New York City, New York
Woodlawn Cemetery in the northern New York City borough of the Bronx is home to the gravesite of not one, not two, but three of the most prominent Christmas song composers of all time: Victor Herbert, Irving Berlin and Johnny Marks. All three emerged as major players on the New York City music scene in the first half of the 20th century, and each made a huge mark on American Christmas music. The first, Victor Herbert, was an Irish-German immigrant who arrived in America in 1886. In 1903 he debuted Babes in Toyland, a tremendously successful operetta that was later immortalized in the Laurel and Hardy film March of the Wooden Soldiers. The music from Babes in Toyland is extremely familiar, even though the operetta itself has waned in popularity over the years.
The second, and by far the most famous of the three, is Irving Berlin. Berlin, a close friend of Herbert, was a Jewish immigrant from Russia who arrived in New York in 1893. He virtually invented the idea of modern popular music, introducing it into many niches of American life, including Christmas. In 1940 he penned the tune White Christmas, the most famous of several holiday songs he wrote. White Christmas is the definitive pop holiday song, and soon after its debut was featured in the film Holiday Inn. A smash hit during the war, it was revisited a decade later in the namesake film White Christmas. To date the various recorded versions of the song have sold over fifty million copies, making it the single most commercially successful song of all time.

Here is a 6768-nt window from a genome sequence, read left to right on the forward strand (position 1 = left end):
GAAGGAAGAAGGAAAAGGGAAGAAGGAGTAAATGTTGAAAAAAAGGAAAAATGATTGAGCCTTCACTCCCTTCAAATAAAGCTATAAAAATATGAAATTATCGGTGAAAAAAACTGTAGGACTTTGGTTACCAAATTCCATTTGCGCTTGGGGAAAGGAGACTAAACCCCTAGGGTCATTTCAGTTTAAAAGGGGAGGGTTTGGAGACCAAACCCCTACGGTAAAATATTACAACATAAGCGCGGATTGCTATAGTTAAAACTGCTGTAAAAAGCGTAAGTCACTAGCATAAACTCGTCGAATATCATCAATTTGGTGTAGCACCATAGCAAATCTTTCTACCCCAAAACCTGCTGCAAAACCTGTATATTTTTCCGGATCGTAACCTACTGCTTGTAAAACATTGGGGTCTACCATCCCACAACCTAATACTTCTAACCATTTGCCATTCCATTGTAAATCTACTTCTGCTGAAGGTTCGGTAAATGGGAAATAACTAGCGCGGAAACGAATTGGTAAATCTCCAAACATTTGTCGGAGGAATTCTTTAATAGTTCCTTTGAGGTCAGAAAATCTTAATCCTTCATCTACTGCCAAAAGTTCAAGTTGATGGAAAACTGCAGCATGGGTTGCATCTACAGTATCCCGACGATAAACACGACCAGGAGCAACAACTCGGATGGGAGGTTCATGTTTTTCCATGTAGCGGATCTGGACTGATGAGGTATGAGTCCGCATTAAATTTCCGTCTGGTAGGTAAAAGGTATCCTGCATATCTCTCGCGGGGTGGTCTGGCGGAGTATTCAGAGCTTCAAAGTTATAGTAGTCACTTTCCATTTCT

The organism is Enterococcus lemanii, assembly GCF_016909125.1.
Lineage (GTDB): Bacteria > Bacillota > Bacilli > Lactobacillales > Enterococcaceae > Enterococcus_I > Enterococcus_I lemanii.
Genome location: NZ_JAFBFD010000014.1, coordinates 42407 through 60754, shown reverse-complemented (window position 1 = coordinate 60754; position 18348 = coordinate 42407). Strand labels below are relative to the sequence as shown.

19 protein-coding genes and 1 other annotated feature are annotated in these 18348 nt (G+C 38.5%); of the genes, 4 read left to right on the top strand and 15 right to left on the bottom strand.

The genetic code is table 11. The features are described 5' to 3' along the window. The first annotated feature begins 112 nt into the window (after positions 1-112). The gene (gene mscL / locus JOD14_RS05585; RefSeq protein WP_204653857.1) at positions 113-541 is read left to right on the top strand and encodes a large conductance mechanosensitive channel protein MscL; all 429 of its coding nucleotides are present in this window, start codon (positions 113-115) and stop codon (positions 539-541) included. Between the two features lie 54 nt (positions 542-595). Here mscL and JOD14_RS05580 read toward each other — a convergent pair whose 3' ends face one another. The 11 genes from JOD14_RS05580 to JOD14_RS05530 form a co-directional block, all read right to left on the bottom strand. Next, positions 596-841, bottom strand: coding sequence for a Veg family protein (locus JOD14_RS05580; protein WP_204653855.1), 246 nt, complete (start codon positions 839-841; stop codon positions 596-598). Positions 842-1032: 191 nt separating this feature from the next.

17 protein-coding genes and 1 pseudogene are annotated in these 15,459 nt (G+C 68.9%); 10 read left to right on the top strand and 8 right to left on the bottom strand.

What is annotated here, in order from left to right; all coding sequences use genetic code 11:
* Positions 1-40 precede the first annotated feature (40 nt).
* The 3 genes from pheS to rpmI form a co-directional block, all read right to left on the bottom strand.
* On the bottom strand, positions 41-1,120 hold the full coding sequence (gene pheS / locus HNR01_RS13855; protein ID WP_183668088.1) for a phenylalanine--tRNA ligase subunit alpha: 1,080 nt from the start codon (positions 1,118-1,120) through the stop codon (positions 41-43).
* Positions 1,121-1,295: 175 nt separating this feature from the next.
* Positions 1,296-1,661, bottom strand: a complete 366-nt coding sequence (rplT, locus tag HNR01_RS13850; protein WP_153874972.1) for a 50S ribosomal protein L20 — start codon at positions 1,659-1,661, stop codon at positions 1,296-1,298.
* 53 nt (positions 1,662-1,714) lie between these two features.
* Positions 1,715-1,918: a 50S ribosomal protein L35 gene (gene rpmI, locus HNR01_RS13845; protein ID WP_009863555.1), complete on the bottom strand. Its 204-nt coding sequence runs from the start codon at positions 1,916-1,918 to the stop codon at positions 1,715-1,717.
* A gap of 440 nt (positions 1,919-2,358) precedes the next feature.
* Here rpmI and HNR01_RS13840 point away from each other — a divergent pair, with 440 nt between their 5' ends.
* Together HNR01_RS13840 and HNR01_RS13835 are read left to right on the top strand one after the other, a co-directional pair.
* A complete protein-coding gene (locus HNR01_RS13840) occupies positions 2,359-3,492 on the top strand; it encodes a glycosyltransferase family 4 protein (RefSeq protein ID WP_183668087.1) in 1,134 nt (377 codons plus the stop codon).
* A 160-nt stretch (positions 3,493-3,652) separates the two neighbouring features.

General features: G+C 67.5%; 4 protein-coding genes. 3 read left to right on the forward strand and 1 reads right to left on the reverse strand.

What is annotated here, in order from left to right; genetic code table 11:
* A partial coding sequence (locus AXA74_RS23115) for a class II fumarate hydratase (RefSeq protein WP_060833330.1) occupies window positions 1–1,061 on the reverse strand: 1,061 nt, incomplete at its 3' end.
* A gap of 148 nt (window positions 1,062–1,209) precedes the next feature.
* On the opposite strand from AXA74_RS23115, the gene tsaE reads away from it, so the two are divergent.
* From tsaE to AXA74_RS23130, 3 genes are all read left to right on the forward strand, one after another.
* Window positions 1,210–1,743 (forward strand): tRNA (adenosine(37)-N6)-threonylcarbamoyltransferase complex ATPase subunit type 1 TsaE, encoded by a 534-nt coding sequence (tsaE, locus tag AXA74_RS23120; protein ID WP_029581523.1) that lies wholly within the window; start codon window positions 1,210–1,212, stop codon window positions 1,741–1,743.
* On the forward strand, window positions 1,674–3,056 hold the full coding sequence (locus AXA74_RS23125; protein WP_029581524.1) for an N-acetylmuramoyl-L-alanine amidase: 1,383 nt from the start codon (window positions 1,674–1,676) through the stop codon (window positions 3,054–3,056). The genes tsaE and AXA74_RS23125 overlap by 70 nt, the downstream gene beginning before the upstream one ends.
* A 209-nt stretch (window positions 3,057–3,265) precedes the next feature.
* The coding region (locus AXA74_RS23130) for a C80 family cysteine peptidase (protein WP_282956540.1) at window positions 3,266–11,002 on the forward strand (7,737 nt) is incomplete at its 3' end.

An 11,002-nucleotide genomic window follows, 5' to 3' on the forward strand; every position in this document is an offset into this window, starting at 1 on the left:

White Christmas aside, no other composer has been as influential to holiday music in the 20th century as Johnny Marks. Marks, a quasi-contemporary of Berlin, introduced the world to A Holly Jolly Christmas, Rockin’ Around the Christmas Tree, Run Run Rudolph and, perhaps most famously, Rudolph the Red Nosed Reindeer. One of the later figures of the New York City golden age music scene, Marks was also one of the few home-grown, having been born in upstate New York. In 1948 he wrote his most famous Christmas song, Rudolph the Red-Nosed Reindeer. This was followed by a half-dozen major holiday hits over the next decade. Throughout his career he worked with some of the music industry’s greatest recording artists, including Gene Autry, Brenda Lee, Burl Ives and Chuck Berry.
Woodlawn Cemetery sprawls over four-hundred acres in the heart of the Bronx, about ten miles north of Midtown Manhattan. It is open every day of the year from 8:30am-5:00pm. There is no charge for admission. Web: www.thewoodlawncemetery.org (official website of Woodlawn Cemetery).
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